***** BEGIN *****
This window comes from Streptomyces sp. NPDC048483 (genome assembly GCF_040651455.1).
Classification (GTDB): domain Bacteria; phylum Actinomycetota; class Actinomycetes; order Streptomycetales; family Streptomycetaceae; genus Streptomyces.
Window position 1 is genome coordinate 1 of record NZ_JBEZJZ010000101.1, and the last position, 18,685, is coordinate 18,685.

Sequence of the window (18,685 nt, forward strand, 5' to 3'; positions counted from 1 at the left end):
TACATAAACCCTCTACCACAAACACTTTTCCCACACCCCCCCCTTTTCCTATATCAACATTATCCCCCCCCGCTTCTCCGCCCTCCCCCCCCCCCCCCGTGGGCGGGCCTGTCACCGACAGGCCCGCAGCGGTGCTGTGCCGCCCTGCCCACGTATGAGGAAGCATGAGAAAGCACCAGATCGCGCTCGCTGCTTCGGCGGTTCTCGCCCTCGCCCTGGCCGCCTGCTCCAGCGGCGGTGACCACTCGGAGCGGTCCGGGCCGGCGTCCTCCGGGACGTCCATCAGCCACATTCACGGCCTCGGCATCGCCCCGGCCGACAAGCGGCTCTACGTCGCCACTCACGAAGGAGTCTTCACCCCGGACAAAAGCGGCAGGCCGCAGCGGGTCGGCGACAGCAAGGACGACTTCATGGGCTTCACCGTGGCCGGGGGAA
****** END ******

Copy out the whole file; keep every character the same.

This window comes from Streptomyces sp. NPDC048483 (genome assembly GCF_040651455.1).
Classification (GTDB): domain Bacteria; phylum Actinomycetota; class Actinomycetes; order Streptomycetales; family Streptomycetaceae; genus Streptomyces.
Window position 1 is genome coordinate 1 of record NZ_JBEZJZ010000101.1, and the last position, 18,685, is coordinate 18,685.

Sequence of the window (18,685 nt, forward strand, 5' to 3'; positions counted from 1 at the left end):
TACATAAACCCTCTACCACAAACACTTTTCCCACACCCCCCCCTTTTCCTATATCAACATTATCCCCCCCCGCTTCTCCGCCCTCCCCCCCCCCCCCCGTGGGCGGGCCTGTCACCGACAGGCCCGCAGCGGTGCTGTGCCGCCCTGCCCACGTATGAGGAAGCATGAGAAAGCACCAGATCGCGCTCGCTGCTTCGGCGGTTCTCGCCCTCGCCCTGGCCGCCTGCTCCAGCGGCGGTGACCACTCGGAGCGGTCCGGGCCGGCGTCCTCCGGGACGTCCATCAGCCACATTCACGGCCTCGGCATCGCCCCGGCCGACAAGCGGCTCTACGTCGCCACTCACGAAGGAGTCTTCACCCCGGACAAAAGCGGCAGGCCGCAGCGGGTCGGCGACAGCAAGGACGACTTCATGGGCTTCACCGTGGCCGGGGGAA